Skip to content

Report shows Energy East great risk to Gatineau and Ottawa drinking water

World heritage site and river directly threatened by pipeline spill


Ottawa, ON – A spill from the proposed Energy East pipeline could have catastrophic impacts on the Rideau, Mississippi and Ottawa rivers, and put the region’s drinking water at risk. These are the findings of a new report by the independent Montreal-based technical firm Savaria Experts-Conseils Inc.

“The proposed Energy East pipeline would cross 68 watercourses in the Rideau and Mississippi watersheds, including the Rideau and Mississippi rivers,” says Abdelkader Aiachi, a Savaria Experts-Conseils geoscientist with expertise in geochemical and hydrogeochemical modeling, water quality monitoring and environmental impact assessment, and a Ph.D. in Isotope Hydrogeology. “A spill in one of those rivers would impact water quality, aquatic ecosystems and recreational activities.”

“A spill that is allowed to flow down the Rideau River for 48 hours would run through the heart of the City of Ottawa and reach one of Gatineau’s drinking water sources,” says Aiachi. “Similarly, and this does depend on a variety of factors, a spill in the Mississippi would affect Gatineau and Ottawa drinking water sources after about 60 hours.”

The report reviews case studies of significant spills in North America and finds that the response time to shut off valves is on average 16 hours. Notably, it took 14 hours for Husky Energy to react to the recent North Saskatchewan spill. The trouble the company had controlling and recovering the 250,000 litres of spilled heavy oil resulted in closures of drinking water intakes and the oil flowing over 500 kilometres downstream.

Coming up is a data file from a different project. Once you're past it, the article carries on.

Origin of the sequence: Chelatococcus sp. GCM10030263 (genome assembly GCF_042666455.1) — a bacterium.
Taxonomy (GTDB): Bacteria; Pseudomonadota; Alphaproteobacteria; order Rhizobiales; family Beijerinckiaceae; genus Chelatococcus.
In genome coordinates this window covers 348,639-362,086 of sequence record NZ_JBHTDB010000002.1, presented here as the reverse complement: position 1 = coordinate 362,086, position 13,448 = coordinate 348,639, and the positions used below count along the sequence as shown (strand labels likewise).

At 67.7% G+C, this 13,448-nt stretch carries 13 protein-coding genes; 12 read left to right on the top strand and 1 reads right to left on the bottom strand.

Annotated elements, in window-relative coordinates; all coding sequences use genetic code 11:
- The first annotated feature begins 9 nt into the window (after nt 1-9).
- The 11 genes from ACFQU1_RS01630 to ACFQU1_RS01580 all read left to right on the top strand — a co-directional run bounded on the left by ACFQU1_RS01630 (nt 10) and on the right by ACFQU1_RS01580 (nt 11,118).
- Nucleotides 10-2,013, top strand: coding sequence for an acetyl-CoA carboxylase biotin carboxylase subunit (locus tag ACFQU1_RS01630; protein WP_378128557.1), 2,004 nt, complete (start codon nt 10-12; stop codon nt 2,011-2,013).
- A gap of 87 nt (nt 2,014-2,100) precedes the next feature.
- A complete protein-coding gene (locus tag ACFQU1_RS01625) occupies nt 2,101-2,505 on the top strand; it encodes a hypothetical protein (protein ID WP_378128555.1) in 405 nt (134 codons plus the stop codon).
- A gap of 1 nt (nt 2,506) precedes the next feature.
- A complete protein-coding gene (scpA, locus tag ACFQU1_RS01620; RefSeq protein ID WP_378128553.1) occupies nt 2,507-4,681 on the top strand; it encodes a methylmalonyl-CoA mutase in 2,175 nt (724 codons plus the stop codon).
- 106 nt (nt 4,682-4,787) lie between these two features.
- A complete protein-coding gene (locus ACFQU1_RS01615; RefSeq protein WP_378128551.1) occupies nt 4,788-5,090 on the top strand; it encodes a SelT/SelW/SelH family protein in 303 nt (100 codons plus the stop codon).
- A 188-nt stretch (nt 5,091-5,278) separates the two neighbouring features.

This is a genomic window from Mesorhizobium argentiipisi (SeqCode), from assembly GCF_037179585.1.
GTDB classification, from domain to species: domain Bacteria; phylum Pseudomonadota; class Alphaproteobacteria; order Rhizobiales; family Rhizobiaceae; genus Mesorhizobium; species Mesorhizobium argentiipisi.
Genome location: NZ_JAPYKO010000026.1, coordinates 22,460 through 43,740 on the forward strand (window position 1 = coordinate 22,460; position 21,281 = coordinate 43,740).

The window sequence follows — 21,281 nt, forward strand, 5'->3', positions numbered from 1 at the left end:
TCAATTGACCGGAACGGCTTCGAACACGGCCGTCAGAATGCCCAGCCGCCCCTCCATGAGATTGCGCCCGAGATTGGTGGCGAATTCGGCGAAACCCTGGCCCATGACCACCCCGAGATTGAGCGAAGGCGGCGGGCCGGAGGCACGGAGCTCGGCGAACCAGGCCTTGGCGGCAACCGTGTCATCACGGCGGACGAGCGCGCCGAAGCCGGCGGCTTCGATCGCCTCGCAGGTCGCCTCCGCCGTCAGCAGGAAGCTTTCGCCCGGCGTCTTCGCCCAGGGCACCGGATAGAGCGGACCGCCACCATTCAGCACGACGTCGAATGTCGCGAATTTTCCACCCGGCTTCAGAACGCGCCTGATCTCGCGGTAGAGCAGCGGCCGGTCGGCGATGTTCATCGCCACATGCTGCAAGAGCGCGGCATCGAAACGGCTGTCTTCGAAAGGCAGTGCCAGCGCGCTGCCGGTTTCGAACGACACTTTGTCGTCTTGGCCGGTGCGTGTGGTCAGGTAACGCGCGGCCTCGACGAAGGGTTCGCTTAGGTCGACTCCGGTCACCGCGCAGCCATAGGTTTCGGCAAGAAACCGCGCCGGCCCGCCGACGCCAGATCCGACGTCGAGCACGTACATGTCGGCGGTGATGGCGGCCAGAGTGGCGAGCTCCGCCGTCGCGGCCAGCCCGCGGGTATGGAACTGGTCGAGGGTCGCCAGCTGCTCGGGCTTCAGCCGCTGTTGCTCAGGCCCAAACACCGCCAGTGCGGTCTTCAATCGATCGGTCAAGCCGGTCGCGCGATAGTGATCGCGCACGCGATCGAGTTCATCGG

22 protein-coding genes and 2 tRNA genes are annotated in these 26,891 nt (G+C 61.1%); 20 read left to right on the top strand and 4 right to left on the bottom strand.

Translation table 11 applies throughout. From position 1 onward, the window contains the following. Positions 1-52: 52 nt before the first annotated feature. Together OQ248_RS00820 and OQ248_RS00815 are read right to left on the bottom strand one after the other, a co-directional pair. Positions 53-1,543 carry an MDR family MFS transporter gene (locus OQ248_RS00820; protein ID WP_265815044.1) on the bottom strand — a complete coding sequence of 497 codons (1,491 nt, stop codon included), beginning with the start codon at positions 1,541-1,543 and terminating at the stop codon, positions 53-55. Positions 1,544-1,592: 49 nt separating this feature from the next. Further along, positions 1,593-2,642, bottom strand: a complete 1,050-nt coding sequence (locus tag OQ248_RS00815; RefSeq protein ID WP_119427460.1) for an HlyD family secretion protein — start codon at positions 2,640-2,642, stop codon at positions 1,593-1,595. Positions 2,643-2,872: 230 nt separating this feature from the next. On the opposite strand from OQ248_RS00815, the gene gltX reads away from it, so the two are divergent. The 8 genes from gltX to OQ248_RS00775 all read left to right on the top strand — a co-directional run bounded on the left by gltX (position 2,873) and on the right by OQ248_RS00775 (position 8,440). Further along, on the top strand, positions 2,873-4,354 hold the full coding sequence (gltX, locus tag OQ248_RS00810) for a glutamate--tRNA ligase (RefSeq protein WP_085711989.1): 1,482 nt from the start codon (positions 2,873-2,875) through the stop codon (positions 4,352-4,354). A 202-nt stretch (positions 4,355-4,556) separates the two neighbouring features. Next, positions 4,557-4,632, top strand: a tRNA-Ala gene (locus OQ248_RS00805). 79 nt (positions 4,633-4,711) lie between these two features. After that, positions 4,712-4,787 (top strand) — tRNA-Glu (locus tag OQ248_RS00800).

The report also points to the Kalamazoo River spill as an example of how expensive clean-up can be. It took over five years and cost Enbridge over $1 billion (USD) to clean up the 2010 spill and there are still some traces of oil found in the sediments.

“It’s time for the cities of Ottawa and Gatineau to take definitive action to oppose the Energy East pipeline,” says Graham Saul, Executive Director of Ecology Ottawa. “The risk is far too great and it directly threatens the Rideau Canal, which is a World Heritage site, as well as the Ottawa River, which was recently designated as a Canadian Heritage River by Minister McKenna.”

“The Energy East pipeline runs straight through the Baxter ecological conservation area,” says Daniel Cayley-Daoust, Energy and Climate Campaigner with the Council of Canadians. “A spill in that wetland could cause irreparable damage to the ecosystem. Energy East is all risk and no reward.”